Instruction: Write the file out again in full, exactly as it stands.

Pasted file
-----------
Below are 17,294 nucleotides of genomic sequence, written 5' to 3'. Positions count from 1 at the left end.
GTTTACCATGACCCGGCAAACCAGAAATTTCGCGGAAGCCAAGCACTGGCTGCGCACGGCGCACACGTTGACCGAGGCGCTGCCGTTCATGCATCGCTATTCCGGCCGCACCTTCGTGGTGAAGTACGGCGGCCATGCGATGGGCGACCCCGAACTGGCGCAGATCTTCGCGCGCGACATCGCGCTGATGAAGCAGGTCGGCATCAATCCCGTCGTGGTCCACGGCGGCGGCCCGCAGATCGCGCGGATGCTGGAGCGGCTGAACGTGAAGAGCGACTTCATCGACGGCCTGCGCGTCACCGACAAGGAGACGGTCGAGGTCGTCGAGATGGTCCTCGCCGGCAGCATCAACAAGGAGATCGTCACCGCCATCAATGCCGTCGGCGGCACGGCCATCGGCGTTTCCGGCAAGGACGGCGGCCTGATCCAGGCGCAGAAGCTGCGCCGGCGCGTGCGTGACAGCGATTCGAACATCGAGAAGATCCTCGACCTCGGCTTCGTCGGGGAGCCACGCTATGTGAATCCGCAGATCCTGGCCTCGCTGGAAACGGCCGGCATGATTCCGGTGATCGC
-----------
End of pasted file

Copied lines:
Below are 17,294 nucleotides of genomic sequence, written 5' to 3'. Positions count from 1 at the left end.
GTTTACCATGACCCGGCAAACCAGAAATTTCGCGGAAGCCAAGCACTGGCTGCGCACGGCGCACACGTTGACCGAGGCGCTGCCGTTCATGCATCGCTATTCCGGCCGCACCTTCGTGGTGAAGTACGGCGGCCATGCGATGGGCGACCCCGAACTGGCGCAGATCTTCGCGCGCGACATCGCGCTGATGAAGCAGGTCGGCATCAATCCCGTCGTGGTCCACGGCGGCGGCCCGCAGATCGCGCGGATGCTGGAGCGGCTGAACGTGAAGAGCGACTTCATCGACGGCCTGCGCGTCACCGACAAGGAGACGGTCGAGGTCGTCGAGATGGTCCTCGCCGGCAGCATCAACAAGGAGATCGTCACCGCCATCAATGCCGTCGGCGGCACGGCCATCGGCGTTTCCGGCAAGGACGGCGGCCTGATCCAGGCGCAGAAGCTGCGCCGGCGCGTGCGTGACAGCGATTCGAACATCGAGAAGATCCTCGACCTCGGCTTCGTCGGGGAGCCACGCTATGTGAATCCGCAGATCCTGGCCTCGCTGGAAACGGCCGGCATGATTCCGGTGATCGC